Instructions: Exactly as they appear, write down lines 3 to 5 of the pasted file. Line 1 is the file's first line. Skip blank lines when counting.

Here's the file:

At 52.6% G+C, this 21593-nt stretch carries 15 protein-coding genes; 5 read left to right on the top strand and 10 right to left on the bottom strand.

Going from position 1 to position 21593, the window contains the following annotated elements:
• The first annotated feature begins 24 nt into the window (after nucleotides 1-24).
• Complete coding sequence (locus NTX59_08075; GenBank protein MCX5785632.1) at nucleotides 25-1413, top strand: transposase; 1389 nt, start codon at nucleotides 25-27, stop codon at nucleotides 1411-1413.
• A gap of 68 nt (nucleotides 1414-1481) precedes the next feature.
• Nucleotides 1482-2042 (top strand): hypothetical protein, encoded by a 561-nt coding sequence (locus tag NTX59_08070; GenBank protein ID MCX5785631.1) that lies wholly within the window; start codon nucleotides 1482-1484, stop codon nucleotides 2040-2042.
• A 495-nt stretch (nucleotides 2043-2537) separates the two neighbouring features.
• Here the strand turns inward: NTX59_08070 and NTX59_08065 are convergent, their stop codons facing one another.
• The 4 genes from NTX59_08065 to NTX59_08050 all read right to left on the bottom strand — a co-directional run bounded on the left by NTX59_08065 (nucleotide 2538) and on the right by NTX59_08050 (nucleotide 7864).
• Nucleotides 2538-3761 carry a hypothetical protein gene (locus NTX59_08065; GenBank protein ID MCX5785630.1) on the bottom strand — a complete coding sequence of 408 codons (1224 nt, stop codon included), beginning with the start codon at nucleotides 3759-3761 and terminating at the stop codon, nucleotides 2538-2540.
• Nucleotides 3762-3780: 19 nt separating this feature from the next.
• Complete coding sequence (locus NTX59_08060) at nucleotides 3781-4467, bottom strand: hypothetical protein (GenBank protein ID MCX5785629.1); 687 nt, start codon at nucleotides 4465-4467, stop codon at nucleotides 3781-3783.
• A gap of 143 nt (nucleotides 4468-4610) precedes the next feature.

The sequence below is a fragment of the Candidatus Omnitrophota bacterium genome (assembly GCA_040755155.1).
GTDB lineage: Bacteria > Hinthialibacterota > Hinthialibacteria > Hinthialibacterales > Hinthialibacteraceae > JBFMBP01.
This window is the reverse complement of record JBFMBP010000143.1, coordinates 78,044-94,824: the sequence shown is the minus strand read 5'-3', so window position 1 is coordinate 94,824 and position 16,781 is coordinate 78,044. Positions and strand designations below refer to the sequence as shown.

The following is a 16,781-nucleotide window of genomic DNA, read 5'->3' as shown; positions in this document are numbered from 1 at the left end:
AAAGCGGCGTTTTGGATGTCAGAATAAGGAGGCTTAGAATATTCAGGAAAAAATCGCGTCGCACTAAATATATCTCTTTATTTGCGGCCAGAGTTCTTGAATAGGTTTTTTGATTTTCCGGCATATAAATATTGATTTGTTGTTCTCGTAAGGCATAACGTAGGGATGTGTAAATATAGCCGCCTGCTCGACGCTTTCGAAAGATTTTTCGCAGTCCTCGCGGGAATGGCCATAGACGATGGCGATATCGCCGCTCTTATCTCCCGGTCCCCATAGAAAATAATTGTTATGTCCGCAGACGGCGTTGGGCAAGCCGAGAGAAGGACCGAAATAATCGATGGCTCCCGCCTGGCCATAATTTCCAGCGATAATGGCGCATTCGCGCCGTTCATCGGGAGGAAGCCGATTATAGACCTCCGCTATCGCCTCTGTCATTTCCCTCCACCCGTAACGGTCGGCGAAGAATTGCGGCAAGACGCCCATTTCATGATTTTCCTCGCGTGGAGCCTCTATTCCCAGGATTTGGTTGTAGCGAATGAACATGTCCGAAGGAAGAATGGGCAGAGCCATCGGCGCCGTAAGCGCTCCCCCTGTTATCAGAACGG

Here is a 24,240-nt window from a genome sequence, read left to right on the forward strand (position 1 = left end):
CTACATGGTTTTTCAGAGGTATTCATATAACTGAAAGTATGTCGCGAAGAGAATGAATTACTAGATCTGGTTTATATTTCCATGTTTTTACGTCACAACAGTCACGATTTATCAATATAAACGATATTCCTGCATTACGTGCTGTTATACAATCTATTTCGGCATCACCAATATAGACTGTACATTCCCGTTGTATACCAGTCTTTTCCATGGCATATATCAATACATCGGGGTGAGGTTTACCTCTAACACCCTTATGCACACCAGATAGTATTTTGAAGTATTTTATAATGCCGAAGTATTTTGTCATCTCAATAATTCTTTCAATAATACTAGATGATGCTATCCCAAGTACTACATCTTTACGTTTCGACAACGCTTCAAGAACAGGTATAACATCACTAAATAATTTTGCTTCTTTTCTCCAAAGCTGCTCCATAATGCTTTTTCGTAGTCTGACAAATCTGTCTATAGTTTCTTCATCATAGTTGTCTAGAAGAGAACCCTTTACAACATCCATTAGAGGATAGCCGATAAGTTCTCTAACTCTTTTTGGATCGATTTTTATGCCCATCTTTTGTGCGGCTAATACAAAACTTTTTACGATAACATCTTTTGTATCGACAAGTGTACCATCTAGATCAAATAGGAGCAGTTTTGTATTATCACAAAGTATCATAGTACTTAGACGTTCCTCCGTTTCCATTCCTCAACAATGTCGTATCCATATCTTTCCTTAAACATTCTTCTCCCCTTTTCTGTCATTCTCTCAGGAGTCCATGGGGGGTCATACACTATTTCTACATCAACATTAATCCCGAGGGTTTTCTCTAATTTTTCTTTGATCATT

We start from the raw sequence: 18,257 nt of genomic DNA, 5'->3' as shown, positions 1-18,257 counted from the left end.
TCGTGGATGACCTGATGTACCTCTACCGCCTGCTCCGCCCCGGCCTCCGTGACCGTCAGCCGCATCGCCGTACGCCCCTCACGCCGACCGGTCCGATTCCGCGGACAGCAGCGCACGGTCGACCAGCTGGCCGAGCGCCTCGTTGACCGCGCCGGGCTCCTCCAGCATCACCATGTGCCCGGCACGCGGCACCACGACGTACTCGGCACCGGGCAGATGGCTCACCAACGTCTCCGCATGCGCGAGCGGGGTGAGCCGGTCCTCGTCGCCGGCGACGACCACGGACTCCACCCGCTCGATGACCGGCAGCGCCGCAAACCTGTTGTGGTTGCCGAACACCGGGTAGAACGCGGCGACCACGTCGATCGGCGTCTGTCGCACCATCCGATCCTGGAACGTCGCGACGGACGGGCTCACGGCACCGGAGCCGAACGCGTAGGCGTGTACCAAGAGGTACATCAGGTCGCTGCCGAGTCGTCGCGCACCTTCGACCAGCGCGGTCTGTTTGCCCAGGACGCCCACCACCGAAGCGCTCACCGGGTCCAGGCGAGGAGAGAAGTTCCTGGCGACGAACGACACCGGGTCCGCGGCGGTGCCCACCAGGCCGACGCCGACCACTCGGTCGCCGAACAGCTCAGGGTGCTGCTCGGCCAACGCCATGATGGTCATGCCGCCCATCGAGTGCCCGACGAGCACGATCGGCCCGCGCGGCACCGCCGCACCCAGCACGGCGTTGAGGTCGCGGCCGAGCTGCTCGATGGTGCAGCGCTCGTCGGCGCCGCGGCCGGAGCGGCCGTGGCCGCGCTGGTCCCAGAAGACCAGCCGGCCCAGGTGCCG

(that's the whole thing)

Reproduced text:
• The first annotated feature begins 24 nt into the window (after nucleotides 1-24).
• Complete coding sequence (locus NTX59_08075; GenBank protein MCX5785632.1) at nucleotides 25-1413, top strand: transposase; 1389 nt, start codon at nucleotides 25-27, stop codon at nucleotides 1411-1413.
• A gap of 68 nt (nucleotides 1414-1481) precedes the next feature.